By: Anneke Vermaak
You may have heard the saying, “Close only counts in horse shoes and hand grenades.” This sums up the action from the opening day of the College Championships. Ohio State (17) almost upset Stanford (1). Ohio State was up 5-1 against Stanford at one point. Later, Stanford went on a seven-point run out of half, eventually taking the game 12-7. Colorado Kali also gave Stanford a run for their money; another almost. To finish the day, Texas (4) almost held seed against UBC (5) – but lost on double-game point.
Stanford Superfly (1) v. Colorado Kali (8)
The game started sloppy, and the game ended sloppy – but what was in between was some of the best ultimate you could ask for. Stanford ran their system like a machine; their vertical stack looked like clockwork. That is, until the cog that was Kali got in the way. But first, Kali had some jitters to get out. They suffered in the beginning with their drops and missed connections – swings, away shots, unders – you name it. They could not connect. While Stanford’s defense was intense from the get-go, what kept Kali in the game was that they brought up their defensive intensity to match Stanford’s. Kali pressured the under cuts, generating several Ds in the first half. Once they finally got into the offensive hang of things, they played with veteran patience. When Stanford first implemented a zone, Kali struggled. But then they shined. They were calm, they moved the disc quickly but without rushing, and had upwards of 20 touches just through movement in the red zone. Kali was content with as many as it took. Kelsey Bennett and Jessie Chesnut moved their marks with fakes, opening gaps in the cup to hit poppers downfield. Despite Kali’s chill play, good fakes and ability to utilize the break-side spaces, the poppers failed to stretch the field deep. Stanford succeeded at swinging the disc, getting it off the line and patiently waiting for something in the end zone to open up. Kali, on the other hand, was better at the slow, calm zone offense. When the defense switched to person, Kali struggled to hit hands that were open off quick swings because they would force the throw.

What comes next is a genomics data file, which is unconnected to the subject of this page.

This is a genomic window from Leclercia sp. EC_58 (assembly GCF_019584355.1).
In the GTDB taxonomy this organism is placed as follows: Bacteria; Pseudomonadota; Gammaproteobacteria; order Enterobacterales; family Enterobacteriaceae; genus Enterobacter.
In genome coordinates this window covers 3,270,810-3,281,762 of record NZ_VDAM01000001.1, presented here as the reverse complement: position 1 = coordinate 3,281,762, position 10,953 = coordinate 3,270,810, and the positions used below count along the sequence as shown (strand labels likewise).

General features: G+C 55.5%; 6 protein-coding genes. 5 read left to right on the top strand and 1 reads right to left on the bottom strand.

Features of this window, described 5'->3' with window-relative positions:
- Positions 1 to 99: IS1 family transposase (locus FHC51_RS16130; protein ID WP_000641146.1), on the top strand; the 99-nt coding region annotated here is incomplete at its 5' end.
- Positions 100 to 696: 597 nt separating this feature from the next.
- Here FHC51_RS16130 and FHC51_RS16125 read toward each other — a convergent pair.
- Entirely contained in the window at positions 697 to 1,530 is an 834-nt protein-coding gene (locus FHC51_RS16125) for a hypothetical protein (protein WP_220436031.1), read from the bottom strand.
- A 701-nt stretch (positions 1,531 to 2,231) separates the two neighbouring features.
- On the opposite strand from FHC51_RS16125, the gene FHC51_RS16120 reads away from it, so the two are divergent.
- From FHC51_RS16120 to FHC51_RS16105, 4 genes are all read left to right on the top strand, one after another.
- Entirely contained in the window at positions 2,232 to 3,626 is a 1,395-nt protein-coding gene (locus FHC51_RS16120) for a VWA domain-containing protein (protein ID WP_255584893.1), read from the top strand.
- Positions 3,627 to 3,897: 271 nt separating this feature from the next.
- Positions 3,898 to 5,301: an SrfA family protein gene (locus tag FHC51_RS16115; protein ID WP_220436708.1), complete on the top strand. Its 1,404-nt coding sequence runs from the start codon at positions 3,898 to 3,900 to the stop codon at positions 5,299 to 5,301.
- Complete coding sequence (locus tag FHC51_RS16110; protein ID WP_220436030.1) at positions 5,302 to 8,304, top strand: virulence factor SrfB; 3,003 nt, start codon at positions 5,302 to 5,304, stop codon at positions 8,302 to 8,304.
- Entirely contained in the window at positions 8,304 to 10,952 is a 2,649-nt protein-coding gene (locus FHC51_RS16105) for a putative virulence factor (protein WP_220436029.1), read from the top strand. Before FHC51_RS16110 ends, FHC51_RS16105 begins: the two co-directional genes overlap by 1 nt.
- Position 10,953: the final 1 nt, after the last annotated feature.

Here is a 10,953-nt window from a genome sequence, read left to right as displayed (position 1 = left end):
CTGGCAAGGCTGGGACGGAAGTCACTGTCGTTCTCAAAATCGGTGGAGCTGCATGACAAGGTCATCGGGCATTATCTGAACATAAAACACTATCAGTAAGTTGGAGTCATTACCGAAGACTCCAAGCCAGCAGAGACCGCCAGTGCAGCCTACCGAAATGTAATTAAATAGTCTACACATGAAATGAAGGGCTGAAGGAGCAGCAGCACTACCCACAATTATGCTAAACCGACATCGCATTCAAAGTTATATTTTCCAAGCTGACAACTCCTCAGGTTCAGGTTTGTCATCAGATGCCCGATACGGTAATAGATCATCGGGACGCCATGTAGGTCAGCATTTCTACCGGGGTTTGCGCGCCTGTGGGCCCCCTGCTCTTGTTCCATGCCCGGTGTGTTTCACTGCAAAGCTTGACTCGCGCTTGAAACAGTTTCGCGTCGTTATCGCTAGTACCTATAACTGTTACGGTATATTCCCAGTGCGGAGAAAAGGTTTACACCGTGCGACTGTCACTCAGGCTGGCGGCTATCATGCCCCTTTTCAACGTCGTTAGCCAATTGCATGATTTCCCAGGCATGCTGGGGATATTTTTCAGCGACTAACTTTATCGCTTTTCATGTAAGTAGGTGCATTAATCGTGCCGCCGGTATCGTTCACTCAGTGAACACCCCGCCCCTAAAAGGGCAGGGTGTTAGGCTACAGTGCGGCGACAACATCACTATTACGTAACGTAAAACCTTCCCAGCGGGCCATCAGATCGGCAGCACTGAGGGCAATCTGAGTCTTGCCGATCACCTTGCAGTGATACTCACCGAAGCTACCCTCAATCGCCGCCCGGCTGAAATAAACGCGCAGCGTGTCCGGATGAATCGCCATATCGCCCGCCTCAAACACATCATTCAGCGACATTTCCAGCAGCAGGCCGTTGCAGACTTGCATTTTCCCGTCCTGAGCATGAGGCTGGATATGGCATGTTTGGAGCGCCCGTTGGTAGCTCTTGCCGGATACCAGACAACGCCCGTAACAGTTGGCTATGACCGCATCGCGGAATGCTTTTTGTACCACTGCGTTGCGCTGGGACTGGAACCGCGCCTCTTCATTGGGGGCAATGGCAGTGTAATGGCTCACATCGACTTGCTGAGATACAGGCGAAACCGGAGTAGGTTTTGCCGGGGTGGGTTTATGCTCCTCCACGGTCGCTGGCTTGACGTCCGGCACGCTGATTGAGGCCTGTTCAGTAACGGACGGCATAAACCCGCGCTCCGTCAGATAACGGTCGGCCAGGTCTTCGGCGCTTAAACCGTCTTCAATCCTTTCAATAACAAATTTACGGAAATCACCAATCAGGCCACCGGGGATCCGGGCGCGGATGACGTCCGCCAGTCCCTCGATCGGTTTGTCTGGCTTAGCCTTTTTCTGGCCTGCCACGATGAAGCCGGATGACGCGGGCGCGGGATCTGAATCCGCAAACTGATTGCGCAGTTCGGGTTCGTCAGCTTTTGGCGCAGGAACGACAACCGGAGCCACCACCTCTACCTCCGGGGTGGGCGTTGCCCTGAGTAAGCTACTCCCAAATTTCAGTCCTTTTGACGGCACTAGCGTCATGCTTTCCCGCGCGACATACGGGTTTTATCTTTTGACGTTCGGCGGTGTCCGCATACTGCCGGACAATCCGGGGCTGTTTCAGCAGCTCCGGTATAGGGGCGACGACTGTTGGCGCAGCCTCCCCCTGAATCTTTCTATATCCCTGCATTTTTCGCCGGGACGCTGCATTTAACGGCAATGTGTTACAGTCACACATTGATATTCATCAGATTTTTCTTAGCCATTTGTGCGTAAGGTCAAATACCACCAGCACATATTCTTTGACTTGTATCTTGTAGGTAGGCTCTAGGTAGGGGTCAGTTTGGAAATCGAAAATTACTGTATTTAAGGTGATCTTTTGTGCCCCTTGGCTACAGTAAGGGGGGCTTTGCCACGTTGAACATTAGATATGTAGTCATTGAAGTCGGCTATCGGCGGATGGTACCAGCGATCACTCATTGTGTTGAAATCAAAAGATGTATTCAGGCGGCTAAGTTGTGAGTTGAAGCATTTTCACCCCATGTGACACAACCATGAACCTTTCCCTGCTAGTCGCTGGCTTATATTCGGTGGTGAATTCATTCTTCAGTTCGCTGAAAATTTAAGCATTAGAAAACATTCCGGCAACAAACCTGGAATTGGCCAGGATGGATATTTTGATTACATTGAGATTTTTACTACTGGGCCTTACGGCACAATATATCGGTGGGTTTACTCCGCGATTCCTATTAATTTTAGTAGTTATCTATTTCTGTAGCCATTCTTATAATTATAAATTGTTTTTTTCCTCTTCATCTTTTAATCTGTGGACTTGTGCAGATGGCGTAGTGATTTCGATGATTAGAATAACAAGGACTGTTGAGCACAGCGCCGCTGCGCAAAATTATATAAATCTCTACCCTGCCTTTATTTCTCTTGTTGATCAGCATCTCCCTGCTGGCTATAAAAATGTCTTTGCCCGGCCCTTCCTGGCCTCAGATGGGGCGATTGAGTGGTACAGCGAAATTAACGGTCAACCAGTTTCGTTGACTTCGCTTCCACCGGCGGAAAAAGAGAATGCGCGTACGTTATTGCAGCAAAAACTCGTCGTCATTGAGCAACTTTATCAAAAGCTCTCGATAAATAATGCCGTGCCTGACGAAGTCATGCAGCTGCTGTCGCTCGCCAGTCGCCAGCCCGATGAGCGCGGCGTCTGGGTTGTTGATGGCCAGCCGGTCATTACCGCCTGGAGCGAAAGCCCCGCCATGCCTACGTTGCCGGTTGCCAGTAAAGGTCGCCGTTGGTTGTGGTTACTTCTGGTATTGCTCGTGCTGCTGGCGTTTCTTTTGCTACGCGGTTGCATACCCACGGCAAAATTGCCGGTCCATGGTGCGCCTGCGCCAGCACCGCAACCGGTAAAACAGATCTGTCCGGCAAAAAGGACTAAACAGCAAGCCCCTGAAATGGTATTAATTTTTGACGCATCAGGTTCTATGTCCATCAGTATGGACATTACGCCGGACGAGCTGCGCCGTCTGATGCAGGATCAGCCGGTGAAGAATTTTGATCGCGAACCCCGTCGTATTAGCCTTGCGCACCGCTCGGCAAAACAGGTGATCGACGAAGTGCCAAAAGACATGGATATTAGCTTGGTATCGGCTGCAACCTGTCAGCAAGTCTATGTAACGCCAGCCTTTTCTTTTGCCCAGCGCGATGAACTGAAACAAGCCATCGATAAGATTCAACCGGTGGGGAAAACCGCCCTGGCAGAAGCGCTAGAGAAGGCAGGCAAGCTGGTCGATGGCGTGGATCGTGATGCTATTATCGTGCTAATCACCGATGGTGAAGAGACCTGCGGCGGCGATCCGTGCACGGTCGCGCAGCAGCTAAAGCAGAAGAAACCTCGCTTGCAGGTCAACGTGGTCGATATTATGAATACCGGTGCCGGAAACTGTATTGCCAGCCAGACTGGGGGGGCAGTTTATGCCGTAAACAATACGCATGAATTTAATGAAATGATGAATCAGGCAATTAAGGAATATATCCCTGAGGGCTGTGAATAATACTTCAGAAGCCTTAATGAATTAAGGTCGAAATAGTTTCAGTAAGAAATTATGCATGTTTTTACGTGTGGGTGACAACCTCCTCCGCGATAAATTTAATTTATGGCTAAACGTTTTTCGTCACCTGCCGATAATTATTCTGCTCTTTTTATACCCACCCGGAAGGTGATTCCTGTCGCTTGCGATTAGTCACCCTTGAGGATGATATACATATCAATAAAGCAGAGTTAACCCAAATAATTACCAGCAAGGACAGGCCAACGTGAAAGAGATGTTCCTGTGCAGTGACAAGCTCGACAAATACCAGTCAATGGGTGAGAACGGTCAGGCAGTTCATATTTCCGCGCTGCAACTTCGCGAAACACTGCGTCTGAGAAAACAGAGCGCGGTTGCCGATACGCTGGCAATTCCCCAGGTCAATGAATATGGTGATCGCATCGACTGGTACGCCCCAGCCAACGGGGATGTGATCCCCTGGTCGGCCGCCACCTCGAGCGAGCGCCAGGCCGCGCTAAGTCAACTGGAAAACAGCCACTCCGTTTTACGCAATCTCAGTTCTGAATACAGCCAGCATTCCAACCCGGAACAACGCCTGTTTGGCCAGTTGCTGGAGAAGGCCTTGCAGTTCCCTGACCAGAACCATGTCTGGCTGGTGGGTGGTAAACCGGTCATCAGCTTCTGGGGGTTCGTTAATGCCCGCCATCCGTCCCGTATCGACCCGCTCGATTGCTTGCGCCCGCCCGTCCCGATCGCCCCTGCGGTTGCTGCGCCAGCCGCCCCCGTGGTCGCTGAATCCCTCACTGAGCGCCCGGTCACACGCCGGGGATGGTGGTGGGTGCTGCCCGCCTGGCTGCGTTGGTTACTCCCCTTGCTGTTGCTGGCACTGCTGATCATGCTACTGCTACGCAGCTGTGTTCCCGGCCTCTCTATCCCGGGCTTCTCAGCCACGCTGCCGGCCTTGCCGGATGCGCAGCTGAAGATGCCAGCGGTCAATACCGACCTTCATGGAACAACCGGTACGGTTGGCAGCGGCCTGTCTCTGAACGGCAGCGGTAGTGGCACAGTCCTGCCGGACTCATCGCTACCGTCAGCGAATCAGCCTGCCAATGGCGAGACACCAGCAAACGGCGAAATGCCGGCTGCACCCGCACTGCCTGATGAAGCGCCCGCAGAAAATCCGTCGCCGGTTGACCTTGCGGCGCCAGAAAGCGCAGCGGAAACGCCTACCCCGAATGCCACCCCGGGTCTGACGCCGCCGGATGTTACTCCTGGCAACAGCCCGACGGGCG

Stanford took half 8-7, but as they walked back to the tent, they looked like the defeated team. Kali was dancing and singing going into their break because they were excited to have a game this tight. They were having fun. This was the sort of energy that, if it could be kept up, would earn them an upset. But Friday was a day of “close.” Stanford took the game 13-11 because they stuck to their system and stayed disciplined while hitting open hands.
Dartmouth (2) v. Notre Dame (7)
Notre Dame Womb failed to play consistently against Dartmouth. Some points would be clean, up-the-open-side offense. But on other O points, their players looked noticeably uncomfortable with the disc and struggled to get a reset off the line and held onto the disc too long, forcing bailout throws which Dartmouth happily converted into breaks. Womb also struggled to contain Dartmouth on defense. Out of half, Notre Dame tried a zone look. However, either because of a lack of communication or a miscommunication about a transition to person defense, Notre Dame left an unguarded Jaclyn Verzuh in the end zone. With Angela Zhu’s blade forehands, mistakes like that proved fatal for Womb. Overall, Notre Dame looked tired. Their often-stagnant offense and a failure to run through the disc were the nails in their coffin.